Filling the void

EBM looks at the Environment Agency’s draft guidance on odour treatment and control and finds industry eager for help with this complex area, but wary of the extra work it might entail

Odour abatement has long been problematic in the UK. Unlike countries such as the Netherlands and Germany, which have been operating qualitative odour regulatory regimes for a number of years, this country has struggled along with a more subjective case-by-case approach.

This is all set to change when the Environment Agency’s consultation on the IPPC H4: Horizontal Guidance for Odour, Parts 1 and 2, is complete. There is no publication date as yet, and an Agency official told Environment Business Magazine that it could be at least 2-3 months before industry replies are collated and decisions on changes to the document made.

The guidance is aimed at all A1 IPPC activities directly regulated by the Agency in England and Wales – for example, oil refining, the chemical industry, and the food and drink industry.

It does not cover A2 activities (those regulated by Local Authorities), intensive livestock farming, or landfill, which will be covered by separate guidance. Different regulatory arrangements apply in Scotland and Northern Ireland.

It’s an important step in the tackling of odour as it will provide a quantitative transparent approach – the use of modelling criteria for example – for the first time. Nick Jones, head of independent odour consultancy Odournet UK, explains: “The guidance is a step in the direction of clarity, away from the previous regime, which was based on the opinion of an inspector.”

Increased consistency

Although this could sometimes lead to inconsistent decisions, it did allow a certain degree of flexibility in inspectors’ interpretation when faced with specific cases. Critics of the guidance claim that this will disappear as regulators stick to the guidance’s suggested inspection and abatement methodology.

But Daniel Smyth, technical director of planning, transport and the environment at environmental consultancy RPS, disagrees with this view. “It must make the system fairer, because it is consistent guidance,” he says. “It is fairly flexible too, as it allows more detailed methodology to be employed as you progress through the guidance.”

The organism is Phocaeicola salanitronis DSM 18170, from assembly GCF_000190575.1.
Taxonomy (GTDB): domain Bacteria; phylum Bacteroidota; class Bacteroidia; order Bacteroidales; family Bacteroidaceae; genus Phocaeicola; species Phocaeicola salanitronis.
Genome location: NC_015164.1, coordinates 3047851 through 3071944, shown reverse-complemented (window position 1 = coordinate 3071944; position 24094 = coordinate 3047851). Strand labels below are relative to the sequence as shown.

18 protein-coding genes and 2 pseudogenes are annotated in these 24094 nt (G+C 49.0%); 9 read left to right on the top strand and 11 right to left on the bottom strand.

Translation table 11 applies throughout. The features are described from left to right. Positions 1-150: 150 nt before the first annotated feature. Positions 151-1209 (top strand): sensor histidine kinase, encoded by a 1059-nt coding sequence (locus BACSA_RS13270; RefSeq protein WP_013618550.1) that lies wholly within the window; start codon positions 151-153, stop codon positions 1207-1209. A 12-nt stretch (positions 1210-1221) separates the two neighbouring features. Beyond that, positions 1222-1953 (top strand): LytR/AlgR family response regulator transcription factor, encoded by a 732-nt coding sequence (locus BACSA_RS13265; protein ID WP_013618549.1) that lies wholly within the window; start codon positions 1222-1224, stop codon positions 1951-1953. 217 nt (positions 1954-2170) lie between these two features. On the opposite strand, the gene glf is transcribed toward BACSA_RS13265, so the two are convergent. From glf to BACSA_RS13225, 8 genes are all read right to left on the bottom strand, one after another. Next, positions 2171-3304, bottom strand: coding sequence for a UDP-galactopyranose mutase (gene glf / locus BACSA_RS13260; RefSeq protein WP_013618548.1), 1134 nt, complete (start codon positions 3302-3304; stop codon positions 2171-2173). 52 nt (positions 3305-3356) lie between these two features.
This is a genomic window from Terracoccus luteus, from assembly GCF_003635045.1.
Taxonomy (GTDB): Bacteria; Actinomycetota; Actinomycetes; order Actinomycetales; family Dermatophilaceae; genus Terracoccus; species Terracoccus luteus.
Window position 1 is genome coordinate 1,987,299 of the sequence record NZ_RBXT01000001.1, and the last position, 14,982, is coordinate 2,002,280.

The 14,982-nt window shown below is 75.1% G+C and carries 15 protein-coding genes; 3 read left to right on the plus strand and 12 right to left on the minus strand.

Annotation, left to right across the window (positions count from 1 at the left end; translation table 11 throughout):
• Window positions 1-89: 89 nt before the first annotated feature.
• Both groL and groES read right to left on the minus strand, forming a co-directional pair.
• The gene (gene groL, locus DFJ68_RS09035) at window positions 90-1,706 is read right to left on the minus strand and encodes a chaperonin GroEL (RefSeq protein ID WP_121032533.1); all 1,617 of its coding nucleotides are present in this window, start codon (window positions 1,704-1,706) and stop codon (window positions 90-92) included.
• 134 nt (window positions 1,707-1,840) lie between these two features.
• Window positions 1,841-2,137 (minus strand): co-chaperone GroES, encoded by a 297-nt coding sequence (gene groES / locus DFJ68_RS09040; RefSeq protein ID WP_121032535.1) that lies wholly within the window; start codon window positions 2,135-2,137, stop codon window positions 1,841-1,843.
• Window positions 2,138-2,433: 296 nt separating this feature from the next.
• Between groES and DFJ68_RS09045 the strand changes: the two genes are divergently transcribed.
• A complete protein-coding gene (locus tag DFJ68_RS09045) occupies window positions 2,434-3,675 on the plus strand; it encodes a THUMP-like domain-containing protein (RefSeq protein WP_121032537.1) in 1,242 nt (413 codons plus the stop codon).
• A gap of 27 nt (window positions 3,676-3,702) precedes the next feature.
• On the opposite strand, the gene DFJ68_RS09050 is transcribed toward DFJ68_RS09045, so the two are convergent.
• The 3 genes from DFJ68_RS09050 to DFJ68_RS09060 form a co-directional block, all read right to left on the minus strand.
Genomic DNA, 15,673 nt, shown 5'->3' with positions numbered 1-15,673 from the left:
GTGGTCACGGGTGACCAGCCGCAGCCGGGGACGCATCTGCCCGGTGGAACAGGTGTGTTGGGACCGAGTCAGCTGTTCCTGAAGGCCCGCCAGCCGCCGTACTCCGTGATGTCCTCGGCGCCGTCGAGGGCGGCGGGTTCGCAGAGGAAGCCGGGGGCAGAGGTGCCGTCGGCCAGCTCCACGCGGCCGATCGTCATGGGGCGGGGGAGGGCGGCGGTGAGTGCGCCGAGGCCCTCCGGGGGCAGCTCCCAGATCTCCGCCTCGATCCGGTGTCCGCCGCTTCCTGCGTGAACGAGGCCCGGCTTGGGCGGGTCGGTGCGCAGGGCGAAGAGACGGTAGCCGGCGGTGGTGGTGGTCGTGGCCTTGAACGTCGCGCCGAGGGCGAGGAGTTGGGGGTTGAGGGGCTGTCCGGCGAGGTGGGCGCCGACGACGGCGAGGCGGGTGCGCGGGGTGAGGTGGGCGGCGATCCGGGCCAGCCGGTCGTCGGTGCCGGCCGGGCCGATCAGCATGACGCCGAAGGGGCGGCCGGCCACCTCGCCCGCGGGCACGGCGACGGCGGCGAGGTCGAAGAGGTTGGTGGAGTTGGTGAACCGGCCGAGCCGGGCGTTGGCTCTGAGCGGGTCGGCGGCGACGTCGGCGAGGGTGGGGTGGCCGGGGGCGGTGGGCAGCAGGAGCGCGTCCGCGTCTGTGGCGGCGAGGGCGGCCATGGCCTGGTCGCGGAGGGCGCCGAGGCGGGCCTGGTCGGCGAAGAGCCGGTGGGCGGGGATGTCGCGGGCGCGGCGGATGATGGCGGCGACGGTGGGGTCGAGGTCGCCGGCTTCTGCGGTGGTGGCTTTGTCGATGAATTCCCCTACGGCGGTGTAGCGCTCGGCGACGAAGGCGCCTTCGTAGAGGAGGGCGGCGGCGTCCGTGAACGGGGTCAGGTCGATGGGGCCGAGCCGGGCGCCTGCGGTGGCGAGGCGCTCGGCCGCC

Jones agrees: “I think it’s a fairer system. There is a definition of what you do and transparency on both sides. It reflects what already happens in parts of Europe.”

It doesn’t, however, update odour control technology, despite much of the research dating from 1994. And although there is more practical experience of the technology, this knowledge doesn’t permeate the new guidance.

So, what does the guidance contain? The first part outlines the main considerations relating to the permitting and regulatory aspects of odour-generating activities. Although it is aimed primarily at regulators, it also contains information of use to industry, including:

  • a description of the process of determination as it relates to odour;
  • information on the human response to odours; tools available for the assessment of the environmental
  • impact of odour; and
  • information on the odorous releases required from the operator for the purpose of making an IPPC application.

Part 2 of the guidance, Odour Assessment & Control, is aimed at both regulators and operators. It describes:

  •  measuring odour using analytical and sensory techniques;
  • u the collection of odour samples;
  • the range of odour impact assessment methodologies;
  •  the range of “end-of-pipe” odour abatement technologies available; and
  • odour control by design, and by operational and management techniques.

Greater obligations

There are implications for industry. The guidance will ensure a more consistent approach, but will also make more formal demands on managers, such as documenting why best available technology (BAT) has been selected. “The guidance doesn’t require more than BAT, but it does require a lot of work to get there,” explains Smyth.